Dwarf Cat or Miniature Cat?

by Monica
(West Virginia)

Small cat on sofa - photo added by Michael (Admin) - this cat is not associated with the story - photo by scotproof (Flickr)

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Small cat on sofa - photo added by Michael (Admin) - this cat is not associated with the story - photo by scotproof (Flickr)

I have a cat that's approx 2 years old. We found her outside in mid-winter. She was so weak she couldn't walk. We took her to the vet and they told us it would be a waste of money, because she would most likely not make it a week or two.

My fiance couldn't just give up on her, so he said he'd pay whatever it took, and she did live.

She never got any bigger though and the vets concluded that she was much older than they had thought because of her small size.

I'm not sure if she can be considered dwarf or just small, what are the guidelines?


Hi Monica... thanks for visiting and asking. In simple terms a small or miniature cat is simply that. They are normal cats in every way but just small in the same way some people are small and some large.

Breeders of miniature cats such as teacup cats start with small cats and breed from that base, constantly refining it to make cats smaller and smaller. Health dictates the limit - see teacup cats.

Dwarf cats suffer from the genetically inherited (dominant gene) dwarfism causing shortened legs. The rest of the body is normal in conformation - see health issues of dwarf cats

Clearly your cat (and well done to you and your fiance for not giving up and paying vet's bills) is simply a small cat. I think that a consistent level of malnourishment in generations can cause them to become smaller but I have not read that anywhere.

In the far east, you not infrequently see small fragile looking cats, it seems to me.

True miniature cats are rare and we need to differentiate between sub adult cats and adult cats. True miniature cats are about 3 lbs when fully adult. Dwarf cats are less rare in my opinion and the best known dwarf cat is the founding dwarf cat, the Munchkin.

Well, I hope that answers your question and good luck with you cat.

Please upload a photo and I will put it on this page.


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Dwarf Cat or Miniature Cat?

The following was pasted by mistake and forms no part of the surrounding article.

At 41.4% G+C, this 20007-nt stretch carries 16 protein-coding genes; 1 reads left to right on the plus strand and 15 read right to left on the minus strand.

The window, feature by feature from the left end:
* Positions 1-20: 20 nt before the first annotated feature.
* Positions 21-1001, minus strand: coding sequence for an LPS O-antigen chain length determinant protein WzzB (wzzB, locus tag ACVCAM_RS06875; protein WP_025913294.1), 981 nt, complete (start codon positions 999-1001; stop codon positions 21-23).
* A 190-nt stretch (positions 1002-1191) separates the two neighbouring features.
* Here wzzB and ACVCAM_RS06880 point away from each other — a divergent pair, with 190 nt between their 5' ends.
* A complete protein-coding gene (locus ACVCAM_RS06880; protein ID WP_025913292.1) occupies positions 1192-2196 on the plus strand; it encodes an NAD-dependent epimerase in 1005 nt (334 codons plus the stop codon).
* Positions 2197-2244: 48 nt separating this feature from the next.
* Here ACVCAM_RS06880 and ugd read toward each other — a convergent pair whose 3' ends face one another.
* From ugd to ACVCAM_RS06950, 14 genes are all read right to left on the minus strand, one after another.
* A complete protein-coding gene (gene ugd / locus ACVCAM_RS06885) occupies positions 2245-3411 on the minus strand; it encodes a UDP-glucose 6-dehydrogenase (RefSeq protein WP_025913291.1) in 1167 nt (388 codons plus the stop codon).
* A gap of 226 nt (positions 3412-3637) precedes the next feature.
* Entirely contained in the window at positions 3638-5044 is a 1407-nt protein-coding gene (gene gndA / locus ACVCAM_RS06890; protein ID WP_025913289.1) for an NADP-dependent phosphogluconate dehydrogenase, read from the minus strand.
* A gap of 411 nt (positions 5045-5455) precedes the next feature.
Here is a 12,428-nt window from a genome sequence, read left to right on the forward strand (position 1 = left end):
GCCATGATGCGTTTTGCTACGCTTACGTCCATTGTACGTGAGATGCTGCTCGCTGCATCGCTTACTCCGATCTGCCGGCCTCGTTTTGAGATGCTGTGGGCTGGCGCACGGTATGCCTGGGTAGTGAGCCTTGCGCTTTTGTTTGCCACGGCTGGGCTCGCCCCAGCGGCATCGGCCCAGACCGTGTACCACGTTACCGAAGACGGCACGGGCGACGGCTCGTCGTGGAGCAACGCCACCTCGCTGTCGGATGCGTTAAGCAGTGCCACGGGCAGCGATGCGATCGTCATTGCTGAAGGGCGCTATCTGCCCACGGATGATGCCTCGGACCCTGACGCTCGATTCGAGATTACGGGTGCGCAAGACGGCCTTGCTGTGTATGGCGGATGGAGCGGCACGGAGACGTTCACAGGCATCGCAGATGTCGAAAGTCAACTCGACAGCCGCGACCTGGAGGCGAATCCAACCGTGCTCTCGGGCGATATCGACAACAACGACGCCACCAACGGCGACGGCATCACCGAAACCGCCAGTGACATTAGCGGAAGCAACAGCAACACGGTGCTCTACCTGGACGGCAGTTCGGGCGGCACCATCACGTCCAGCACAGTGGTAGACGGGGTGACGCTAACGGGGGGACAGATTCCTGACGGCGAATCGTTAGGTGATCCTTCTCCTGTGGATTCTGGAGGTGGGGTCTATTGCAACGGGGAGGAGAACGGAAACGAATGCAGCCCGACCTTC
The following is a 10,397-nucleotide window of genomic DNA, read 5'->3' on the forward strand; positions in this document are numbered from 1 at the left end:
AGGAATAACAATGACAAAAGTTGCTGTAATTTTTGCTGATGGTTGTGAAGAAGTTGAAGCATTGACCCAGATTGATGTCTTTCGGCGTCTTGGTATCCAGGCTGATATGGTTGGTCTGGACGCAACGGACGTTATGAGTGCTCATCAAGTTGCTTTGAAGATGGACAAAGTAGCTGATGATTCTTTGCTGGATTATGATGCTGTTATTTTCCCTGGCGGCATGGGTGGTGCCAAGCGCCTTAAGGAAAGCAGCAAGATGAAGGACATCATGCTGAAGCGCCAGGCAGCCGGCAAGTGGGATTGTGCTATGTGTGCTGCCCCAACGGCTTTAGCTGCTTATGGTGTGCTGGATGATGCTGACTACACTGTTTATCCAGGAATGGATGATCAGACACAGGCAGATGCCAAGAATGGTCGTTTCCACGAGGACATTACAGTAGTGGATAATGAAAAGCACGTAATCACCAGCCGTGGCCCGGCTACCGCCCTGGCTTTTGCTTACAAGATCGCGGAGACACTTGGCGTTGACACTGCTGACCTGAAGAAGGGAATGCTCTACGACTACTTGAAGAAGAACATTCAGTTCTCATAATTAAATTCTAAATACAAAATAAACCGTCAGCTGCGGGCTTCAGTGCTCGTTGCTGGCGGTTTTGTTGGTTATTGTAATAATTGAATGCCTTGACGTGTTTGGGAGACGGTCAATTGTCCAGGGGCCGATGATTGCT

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Apr 03, 2010
Small cat
by: Bob

It may have something to do with the malnourishment or simply a birth "defect". My cats are big, but my little El Ray is about the size of a four month old kitten, and he's over two years old now. He had a huge umbilical hernia, was born prematurely, and was a bilateral cryptorchid. His front legs are noticeably shorter than his back legs, and as a result he hops like a rabbit (but he's REALLY fast!). I'm guessing these were birth "defects" from being premature. I used quotes because while technically defects, they don't hinder him in any way, actually the bunny hop gives him an unfair advantage over the rest. He's perfectly healthy, so no problems there. His different characteristics simply give him his character. Your kitty may be small for a similar reason, or it may be genetic, but either way it doesn't matter. She is who she is, and as long as she's healthy and loved, that's all that is important.

2 thoughts on “Dwarf Cat or Miniature Cat?”

  1. My cat had kittens about 7 weeks ago. A very small litter only 2. She is a small cat compared to most I guess she only weighs about 6-7 lbs. Her 1st kitten was breech and seemed to not thrive too well at the beginning but is doing fantastic now and is going to a great new home with a friend next week. Her other kitten, however is very tiny about 1/3 the size of her sister and is very docile. She seems to still eat well from the mother but has no intrest in cat food,including tuna and chicken. I am taking her to the vet at the end of the month for a check up and shots but is this normal? Is she a miniture cat and will she always just stay this little?

    • Hi Kate. Yes, the kitten you describe is the kind of cat that might fall into the description ‘miniature cat’. Unlike for cat breeds, there is no formal definition of the phrase, ‘miniature cat’. It is just a term used by cat breeders (there are very few miniature cat breeders) to describe very small cats. The boundary between small, very small, miniature and teacup cats is grey. The is no clear demarcation.

      However, I am not sure you can assess a very young kitten’s final weight and size at this stage. She is obviously a very vulnerable and small cat that needs care. I would wait and see. The first stage is getting her to develop naturally and become adult.

      As I mentioned, miniature cats are not a cat breed so if your little cat grows up to be around the 5 lbs mark she’ll be a miniature cat. Good luck with her health and development.


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